ἀπὸ τῶν καρπῶν αὐτῶν ἐπιγνώσεσθε αὐτούς.
– Matthew 7:16
When Jesus warned about false prophets he taught that people could know them by their fruits. Because important features of things and people are not always apparent at an observable surface level appearances can be deceiving. False prophets can come in sheep’s clothing but inwardly be ravening wolves. A tree that appears good may be corrupt. But these inner qualities are not directly accessible for us to evaluate, so we need indirect methods. I believe this practice of using indirect methods is generalizable to many areas of knowledge. It may be frustrating to lack direct access to things we want to understand or disappointing to realize that what we thought we knew directly is actually indirectly mediated. But I don’t think we need to be frustrated or disappointed with having to know things in indirect ways. Instead, it’s helpful to realize and accept that this is just how knowledge works and that understanding these indirect methods can help us to be better knowers.
We might imagine that this kind of indirect access to things, knowing things by their fruits, is some kind of low-grade concession appropriate to dubious things like religion but not necessary in the firmer fields of the sciences. But the sciences are no exception and do not bypass indirect methods. In fact indirect methods are especially important in the sciences. Something I admire about scientists is that they have to be very clever to get at their targets of interest. They cannot simply watch nature passively as casual observers and read off its features but must, as Francis Bacon put it, contrive experiments that compel nature to give up its secrets. Scientists are always trying to dig deeper to understand the hidden structures and laws that govern what we observe. Getting at these hidden structures requires some skillful means because they are not the kinds of things that can be seen in the usual way. We have to see them indirectly.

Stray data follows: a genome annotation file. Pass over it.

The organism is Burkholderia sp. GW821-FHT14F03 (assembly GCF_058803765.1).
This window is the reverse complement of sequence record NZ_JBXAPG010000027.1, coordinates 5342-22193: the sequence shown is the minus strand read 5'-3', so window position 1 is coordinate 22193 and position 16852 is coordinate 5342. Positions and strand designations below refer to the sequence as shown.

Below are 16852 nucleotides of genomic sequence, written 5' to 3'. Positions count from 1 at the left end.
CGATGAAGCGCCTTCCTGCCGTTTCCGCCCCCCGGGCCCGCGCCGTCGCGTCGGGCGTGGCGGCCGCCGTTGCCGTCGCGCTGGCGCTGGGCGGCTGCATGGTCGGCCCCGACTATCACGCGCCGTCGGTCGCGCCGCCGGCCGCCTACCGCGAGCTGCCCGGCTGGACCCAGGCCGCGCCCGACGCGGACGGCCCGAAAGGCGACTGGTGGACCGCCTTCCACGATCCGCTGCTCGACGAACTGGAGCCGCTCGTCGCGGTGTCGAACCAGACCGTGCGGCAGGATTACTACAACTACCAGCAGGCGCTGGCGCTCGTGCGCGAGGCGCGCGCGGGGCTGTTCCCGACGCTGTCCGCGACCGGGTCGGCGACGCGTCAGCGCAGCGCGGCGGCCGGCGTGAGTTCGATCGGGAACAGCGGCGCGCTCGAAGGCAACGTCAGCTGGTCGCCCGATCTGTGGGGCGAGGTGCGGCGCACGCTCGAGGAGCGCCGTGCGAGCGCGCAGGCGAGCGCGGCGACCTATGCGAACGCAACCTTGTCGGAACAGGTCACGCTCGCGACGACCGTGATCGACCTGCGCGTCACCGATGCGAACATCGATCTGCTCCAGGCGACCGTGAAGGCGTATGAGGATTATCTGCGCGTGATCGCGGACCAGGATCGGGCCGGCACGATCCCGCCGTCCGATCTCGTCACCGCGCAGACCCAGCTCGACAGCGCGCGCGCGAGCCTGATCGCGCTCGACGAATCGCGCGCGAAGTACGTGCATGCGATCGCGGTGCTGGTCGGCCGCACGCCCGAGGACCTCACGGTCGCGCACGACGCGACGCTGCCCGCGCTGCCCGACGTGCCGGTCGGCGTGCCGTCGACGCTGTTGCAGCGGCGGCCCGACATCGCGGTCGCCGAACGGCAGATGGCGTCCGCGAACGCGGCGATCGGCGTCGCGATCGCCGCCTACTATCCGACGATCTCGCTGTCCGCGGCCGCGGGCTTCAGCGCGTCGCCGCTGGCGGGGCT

Often the best way to see something unobserved is to correlate it with something more readily observable. Chemistry uses many such analytical methods. Flame color correlates with the presence of certain metals and organic functional groups. Chemists have an array of methods correlating molecular structure to observable responses like infrared absorption (IR spectroscopy), ion magnetic deflection (mass spectrometry), and radiation absorption at different magnetic field strengths (NMR spectroscopy). We might imagine from the ball-and-stick drawings of molecules we see in textbooks that this is something primary, like what scientists first see when they look at molecules. But these are models, simplified representations that help us to think about and summarize experimental findings, even allowing us to ignore the experimental procedures used to generate these pictures. But a more thorough understanding of the science pays attention to our methods of knowing. For example, the analytic methods mentioned make use of theories of bond energy, electric charge, magnetic force, and magnetic field, all of which are necessary for a thorough understanding of organic chemistry. The lines on a spectrum that a device generates are meaningless without these interpretative concepts. Philosophers of science say these things are theory-laden.
We might see this as yet more bad news. Not only are we cut off from direct access to things as they are but our indirect methods require interpretative methods that carry even more baggage. First we couldn’t know the tree directly but needed to know it by its fruit. Now on top of that we can’t just consider of the fruit in isolation but need an entire discipline of husbandry or culinary sense of taste. These are the kinds of constraints that the modern philosophical project strove to avoid. Let’s work out a system that doesn’t depend on any tradition or culture, something that will be universal and independent of those kinds of particular constraints. I’m not convinced that that is possible and that has basically been the conclusion of the postmodern critique, though I don’t see it is as so devastating a critique as it might be thought to be.